Dom DiMaggio (born February 12, 1917 in San Francisco, California) is a former center fielder in Major League Baseball who played his entire career for the Boston Red Sox (1940-42, 1946-53). His small stature (standing five feet nine inches) and eyeglasses earned him the nickname "The Little Professor". He is the brother of outfielders Joe DiMaggio and Vince DiMaggio.
DiMaggio had a .298 career batting average with 87 home runs and 618 RBI for 11 seasons with the Red Sox. He hit .301 in 1940, his rookie season, becoming part of a .300-hitting outfield with Ted Williams and Doc Cramer. After missing three years while serving in World War II, in 1950 DiMaggio led the American League in triples (11) and stolen bases (15), and in runs in both 1950 (131) and 1951 (113). He scored more than 100 runs seven times and was selected an All-Star 7 times (1941-42, 1946, 1949-52).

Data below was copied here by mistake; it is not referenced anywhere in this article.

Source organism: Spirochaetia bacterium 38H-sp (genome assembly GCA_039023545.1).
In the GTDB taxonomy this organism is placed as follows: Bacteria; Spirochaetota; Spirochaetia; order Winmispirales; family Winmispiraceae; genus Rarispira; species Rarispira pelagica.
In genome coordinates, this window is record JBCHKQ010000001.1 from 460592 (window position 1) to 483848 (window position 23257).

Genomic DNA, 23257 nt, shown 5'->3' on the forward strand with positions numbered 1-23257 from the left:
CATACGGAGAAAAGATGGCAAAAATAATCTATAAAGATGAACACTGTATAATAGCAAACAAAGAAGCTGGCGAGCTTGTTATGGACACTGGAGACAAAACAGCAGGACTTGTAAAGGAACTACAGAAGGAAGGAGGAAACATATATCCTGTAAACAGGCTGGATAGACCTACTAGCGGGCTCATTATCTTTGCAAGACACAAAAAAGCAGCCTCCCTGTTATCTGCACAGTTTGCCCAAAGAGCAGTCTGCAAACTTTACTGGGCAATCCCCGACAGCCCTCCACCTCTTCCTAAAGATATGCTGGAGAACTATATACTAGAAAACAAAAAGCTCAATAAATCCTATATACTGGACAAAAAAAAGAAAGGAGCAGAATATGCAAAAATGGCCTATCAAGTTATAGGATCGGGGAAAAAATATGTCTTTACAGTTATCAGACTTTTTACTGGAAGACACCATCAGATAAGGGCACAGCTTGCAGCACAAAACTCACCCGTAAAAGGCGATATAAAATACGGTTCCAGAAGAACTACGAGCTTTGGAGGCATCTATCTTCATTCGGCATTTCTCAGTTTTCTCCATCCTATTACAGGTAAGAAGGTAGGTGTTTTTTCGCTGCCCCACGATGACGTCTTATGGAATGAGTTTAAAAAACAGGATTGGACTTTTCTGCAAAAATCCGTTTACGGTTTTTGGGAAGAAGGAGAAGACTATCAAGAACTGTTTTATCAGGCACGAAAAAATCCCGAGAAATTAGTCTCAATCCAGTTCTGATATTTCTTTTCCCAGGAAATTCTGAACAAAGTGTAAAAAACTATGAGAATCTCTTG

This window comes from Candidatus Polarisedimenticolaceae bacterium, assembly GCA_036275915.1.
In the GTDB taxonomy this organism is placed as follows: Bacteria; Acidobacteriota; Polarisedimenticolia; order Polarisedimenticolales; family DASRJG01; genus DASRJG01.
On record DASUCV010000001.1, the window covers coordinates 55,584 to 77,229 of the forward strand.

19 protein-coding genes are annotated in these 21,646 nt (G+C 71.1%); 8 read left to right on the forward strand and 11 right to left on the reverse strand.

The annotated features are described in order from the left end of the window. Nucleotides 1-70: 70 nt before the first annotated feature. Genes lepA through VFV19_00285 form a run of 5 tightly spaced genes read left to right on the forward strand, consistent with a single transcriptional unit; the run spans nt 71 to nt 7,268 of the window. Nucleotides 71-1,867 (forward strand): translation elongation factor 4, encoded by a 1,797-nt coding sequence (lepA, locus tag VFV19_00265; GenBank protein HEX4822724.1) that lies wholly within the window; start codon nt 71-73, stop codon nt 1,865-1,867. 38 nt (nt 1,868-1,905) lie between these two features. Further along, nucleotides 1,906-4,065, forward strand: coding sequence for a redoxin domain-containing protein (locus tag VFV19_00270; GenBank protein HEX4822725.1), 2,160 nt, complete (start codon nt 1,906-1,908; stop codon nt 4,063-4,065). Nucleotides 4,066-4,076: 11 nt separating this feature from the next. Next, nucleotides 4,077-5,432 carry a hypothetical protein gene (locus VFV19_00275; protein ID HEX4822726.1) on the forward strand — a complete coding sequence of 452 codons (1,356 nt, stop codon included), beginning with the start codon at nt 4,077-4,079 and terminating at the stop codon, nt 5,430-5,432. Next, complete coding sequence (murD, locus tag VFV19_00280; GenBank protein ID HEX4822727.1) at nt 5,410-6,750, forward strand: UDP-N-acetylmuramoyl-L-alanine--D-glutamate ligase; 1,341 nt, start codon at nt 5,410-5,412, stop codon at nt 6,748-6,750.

DiMaggio was a teammate and close friend of Ted Williams, Bobby Doerr, and Johnny Pesky. Their friendship was chronicled in David Halberstam's book The Teammates.
Dom DiMaggio was inducted to the Boston Red Sox Hall of Fame in 1995.
It was once said of the DiMaggio brothers' baseball talents: "Joe is the best hitter, Dom is the best fielder and Vince is the best singer."